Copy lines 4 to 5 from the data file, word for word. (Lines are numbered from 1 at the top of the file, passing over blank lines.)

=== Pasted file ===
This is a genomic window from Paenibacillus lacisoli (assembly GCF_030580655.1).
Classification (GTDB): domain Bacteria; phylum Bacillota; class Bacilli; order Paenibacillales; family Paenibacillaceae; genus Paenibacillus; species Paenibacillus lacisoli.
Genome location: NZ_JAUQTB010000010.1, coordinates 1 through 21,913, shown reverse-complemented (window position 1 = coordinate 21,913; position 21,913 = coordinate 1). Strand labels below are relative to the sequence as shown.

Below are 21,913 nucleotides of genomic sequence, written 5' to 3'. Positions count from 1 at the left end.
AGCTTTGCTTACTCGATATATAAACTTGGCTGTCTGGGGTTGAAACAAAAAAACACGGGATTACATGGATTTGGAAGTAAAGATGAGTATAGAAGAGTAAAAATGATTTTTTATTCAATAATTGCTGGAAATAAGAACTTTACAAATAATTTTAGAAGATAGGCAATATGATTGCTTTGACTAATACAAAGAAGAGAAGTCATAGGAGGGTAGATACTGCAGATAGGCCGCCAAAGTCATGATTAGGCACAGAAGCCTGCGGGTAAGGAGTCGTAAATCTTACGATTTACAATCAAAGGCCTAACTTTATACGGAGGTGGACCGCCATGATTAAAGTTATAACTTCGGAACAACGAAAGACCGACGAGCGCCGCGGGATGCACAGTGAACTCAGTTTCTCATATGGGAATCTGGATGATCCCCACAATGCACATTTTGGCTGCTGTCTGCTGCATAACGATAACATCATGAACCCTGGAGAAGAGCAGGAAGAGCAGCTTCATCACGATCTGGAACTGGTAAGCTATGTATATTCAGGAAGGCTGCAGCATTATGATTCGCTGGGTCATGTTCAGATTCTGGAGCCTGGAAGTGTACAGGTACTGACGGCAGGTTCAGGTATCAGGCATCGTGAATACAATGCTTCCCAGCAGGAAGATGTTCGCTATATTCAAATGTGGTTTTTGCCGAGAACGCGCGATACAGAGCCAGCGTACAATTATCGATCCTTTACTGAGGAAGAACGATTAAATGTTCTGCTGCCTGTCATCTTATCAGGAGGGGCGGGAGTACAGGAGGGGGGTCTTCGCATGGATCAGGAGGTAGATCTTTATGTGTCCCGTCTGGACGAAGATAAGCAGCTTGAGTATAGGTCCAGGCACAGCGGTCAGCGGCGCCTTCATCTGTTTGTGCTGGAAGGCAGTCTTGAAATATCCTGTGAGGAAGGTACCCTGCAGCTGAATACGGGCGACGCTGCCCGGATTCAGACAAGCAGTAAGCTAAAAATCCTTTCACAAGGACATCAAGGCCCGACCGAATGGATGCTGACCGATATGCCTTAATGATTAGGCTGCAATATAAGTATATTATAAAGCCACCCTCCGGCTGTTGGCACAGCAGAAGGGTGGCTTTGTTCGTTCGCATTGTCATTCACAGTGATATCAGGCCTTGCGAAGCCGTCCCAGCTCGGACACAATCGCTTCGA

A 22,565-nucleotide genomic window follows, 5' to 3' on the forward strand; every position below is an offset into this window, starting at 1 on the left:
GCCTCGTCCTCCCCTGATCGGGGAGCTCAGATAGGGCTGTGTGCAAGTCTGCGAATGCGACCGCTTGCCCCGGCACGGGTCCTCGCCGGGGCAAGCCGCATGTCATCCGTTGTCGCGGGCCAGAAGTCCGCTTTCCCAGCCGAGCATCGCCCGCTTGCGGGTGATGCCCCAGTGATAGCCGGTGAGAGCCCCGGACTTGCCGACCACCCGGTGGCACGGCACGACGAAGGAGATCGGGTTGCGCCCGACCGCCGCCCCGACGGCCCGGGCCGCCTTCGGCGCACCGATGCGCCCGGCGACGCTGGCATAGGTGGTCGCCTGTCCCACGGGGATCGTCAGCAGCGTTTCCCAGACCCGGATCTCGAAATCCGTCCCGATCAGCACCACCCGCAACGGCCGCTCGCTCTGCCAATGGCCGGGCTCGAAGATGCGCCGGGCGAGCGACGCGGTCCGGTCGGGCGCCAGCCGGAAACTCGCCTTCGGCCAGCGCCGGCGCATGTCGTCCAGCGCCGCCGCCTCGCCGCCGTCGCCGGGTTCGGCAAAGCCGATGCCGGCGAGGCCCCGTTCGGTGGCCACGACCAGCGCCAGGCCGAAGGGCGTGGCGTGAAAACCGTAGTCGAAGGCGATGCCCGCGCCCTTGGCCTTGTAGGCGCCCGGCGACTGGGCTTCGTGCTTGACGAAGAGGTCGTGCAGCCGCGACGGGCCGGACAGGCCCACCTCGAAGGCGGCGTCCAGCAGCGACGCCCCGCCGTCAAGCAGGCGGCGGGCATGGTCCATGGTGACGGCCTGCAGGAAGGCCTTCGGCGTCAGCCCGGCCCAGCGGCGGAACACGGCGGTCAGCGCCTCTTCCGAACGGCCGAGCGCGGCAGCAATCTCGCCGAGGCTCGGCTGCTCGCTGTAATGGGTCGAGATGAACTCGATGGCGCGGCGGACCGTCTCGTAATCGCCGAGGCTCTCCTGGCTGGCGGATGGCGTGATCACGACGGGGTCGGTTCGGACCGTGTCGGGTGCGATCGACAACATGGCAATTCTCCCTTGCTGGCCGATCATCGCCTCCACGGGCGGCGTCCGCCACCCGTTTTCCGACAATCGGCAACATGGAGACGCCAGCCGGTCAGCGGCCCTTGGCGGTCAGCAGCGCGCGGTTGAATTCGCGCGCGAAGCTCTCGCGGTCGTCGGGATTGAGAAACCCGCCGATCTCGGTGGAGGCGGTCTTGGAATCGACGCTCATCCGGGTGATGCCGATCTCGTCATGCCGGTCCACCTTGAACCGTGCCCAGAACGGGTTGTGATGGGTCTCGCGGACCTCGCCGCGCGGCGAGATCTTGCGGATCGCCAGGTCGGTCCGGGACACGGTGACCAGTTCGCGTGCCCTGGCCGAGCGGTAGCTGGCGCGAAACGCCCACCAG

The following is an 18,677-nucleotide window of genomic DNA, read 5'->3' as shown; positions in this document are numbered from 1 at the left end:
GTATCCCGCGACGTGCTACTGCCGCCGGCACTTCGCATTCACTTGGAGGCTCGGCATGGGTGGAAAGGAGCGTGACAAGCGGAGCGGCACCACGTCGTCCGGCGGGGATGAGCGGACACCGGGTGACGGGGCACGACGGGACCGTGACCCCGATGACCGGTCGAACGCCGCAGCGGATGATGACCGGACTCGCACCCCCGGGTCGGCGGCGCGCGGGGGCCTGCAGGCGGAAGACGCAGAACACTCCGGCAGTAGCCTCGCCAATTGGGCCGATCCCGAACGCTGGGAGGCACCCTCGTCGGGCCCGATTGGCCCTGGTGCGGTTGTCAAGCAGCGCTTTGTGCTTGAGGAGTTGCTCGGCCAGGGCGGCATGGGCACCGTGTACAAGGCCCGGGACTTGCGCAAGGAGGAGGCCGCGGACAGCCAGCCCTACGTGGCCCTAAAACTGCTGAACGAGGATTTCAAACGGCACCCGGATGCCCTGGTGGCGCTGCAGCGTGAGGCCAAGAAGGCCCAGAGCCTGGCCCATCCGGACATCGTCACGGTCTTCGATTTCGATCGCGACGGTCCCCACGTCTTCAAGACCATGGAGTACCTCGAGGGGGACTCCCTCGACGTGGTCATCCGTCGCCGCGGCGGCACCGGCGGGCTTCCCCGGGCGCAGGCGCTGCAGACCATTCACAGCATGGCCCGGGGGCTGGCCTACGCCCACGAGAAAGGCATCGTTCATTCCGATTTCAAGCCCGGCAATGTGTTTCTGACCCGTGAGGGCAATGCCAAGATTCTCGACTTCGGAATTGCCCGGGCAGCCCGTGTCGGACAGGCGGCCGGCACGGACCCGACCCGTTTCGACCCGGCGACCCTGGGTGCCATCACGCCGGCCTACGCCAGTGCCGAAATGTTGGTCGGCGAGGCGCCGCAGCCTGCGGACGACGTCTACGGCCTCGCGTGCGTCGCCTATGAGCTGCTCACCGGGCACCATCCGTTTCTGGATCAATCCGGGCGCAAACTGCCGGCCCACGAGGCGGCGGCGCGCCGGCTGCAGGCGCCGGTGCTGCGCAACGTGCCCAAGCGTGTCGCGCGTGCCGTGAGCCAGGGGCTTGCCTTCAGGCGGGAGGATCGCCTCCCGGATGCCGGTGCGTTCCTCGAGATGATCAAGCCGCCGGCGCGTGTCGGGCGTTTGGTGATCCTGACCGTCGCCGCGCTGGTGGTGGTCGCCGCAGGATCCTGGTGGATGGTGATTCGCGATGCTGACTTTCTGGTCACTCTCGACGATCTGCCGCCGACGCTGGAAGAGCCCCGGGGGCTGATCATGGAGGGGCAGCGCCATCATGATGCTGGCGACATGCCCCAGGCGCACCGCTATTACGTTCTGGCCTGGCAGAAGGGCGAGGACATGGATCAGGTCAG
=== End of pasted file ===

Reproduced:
Below are 21,913 nucleotides of genomic sequence, written 5' to 3'. Positions count from 1 at the left end.
AGCTTTGCTTACTCGATATATAAACTTGGCTGTCTGGGGTTGAAACAAAAAAACACGGGATTACATGGATTTGGAAGTAAAGATGAGTATAGAAGAGTAAAAATGATTTTTTATTCAATAATTGCTGGAAATAAGAACTTTACAAATAATTTTAGAAGATAGGCAATATGATTGCTTTGACTAATACAAAGAAGAGAAGTCATAGGAGGGTAGATACTGCAGATAGGCCGCCAAAGTCATGATTAGGCACAGAAGCCTGCGGGTAAGGAGTCGTAAATCTTACGATTTACAATCAAAGGCCTAACTTTATACGGAGGTGGACCGCCATGATTAAAGTTATAACTTCGGAACAACGAAAGACCGACGAGCGCCGCGGGATGCACAGTGAACTCAGTTTCTCATATGGGAATCTGGATGATCCCCACAATGCACATTTTGGCTGCTGTCTGCTGCATAACGATAACATCATGAACCCTGGAGAAGAGCAGGAAGAGCAGCTTCATCACGATCTGGAACTGGTAAGCTATGTATATTCAGGAAGGCTGCAGCATTATGATTCGCTGGGTCATGTTCAGATTCTGGAGCCTGGAAGTGTACAGGTACTGACGGCAGGTTCAGGTATCAGGCATCGTGAATACAATGCTTCCCAGCAGGAAGATGTTCGCTATATTCAAATGTGGTTTTTGCCGAGAACGCGCGATACAGAGCCAGCGTACAATTATCGATCCTTTACTGAGGAAGAACGATTAAATGTTCTGCTGCCTGTCATCTTATCAGGAGGGGCGGGAGTACAGGAGGGGGGTCTTCGCATGGATCAGGAGGTAGATCTTTATGTGTCCCGTCTGGACGAAGATAAGCAGCTTGAGTATAGGTCCAGGCACAGCGGTCAGCGGCGCCTTCATCTGTTTGTGCTGGAAGGCAGTCTTGAAATATCCTGTGAGGAAGGTACCCTGCAGCTGAATACGGGCGACGCTGCCCGGATTCAGACAAGCAGTAAGCTAAAAATCCTTTCACAAGGACATCAAGGCCCGACCGAATGGATGCTGACCGATATGCCTTAATGATTAGGCTGCAATATAAGTATATTATAAAGCCACCCTCCGGCTGTTGGCACAGCAGAAGGGTGGCTTTGTTCGTTCGCATTGTCATTCACAGTGATATCAGGCCTTGCGAAGCCGTCCCAGCTCGGACACAATCGCTTCGA